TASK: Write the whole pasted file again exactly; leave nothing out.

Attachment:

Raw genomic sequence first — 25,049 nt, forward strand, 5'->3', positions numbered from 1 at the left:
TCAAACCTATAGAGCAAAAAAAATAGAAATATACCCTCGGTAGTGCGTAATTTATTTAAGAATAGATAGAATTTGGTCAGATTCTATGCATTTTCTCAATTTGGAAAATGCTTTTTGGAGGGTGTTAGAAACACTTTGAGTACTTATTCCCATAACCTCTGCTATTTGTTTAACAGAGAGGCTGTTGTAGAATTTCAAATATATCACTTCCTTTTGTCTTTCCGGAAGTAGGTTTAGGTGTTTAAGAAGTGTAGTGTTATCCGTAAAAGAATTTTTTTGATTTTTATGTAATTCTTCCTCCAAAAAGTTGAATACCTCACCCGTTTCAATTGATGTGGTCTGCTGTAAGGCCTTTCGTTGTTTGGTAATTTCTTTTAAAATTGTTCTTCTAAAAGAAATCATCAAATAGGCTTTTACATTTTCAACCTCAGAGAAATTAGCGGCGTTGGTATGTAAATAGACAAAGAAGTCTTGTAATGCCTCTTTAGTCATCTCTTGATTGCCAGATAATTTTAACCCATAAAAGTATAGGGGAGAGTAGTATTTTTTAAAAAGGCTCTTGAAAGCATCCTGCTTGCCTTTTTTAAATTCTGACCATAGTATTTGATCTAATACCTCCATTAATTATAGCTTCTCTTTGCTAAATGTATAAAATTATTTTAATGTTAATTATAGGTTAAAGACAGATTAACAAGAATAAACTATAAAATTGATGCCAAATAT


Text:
Raw genomic sequence first — 25,049 nt, forward strand, 5'->3', positions numbered from 1 at the left:
TCAAACCTATAGAGCAAAAAAAATAGAAATATACCCTCGGTAGTGCGTAATTTATTTAAGAATAGATAGAATTTGGTCAGATTCTATGCATTTTCTCAATTTGGAAAATGCTTTTTGGAGGGTGTTAGAAACACTTTGAGTACTTATTCCCATAACCTCTGCTATTTGTTTAACAGAGAGGCTGTTGTAGAATTTCAAATATATCACTTCCTTTTGTCTTTCCGGAAGTAGGTTTAGGTGTTTAAGAAGTGTAGTGTTATCCGTAAAAGAATTTTTTTGATTTTTATGTAATTCTTCCTCCAAAAAGTTGAATACCTCACCCGTTTCAATTGATGTGGTCTGCTGTAAGGCCTTTCGTTGTTTGGTAATTTCTTTTAAAATTGTTCTTCTAAAAGAAATCATCAAATAGGCTTTTACATTTTCAACCTCAGAGAAATTAGCGGCGTTGGTATGTAAATAGACAAAGAAGTCTTGTAATGCCTCTTTAGTCATCTCTTGATTGCCAGATAATTTTAACCCATAAAAGTATAGGGGAGAGTAGTATTTTTTAAAAAGGCTCTTGAAAGCATCCTGCTTGCCTTTTTTAAATTCTGACCATAGTATTTGATCTAATACCTCCATTAATTATAGCTTCTCTTTGCTAAATGTATAAAATTATTTTAATGTTAATTATAGGTTAAAGACAGATTAACAAGAATAAACTATAAAATTGATGCCAAATAT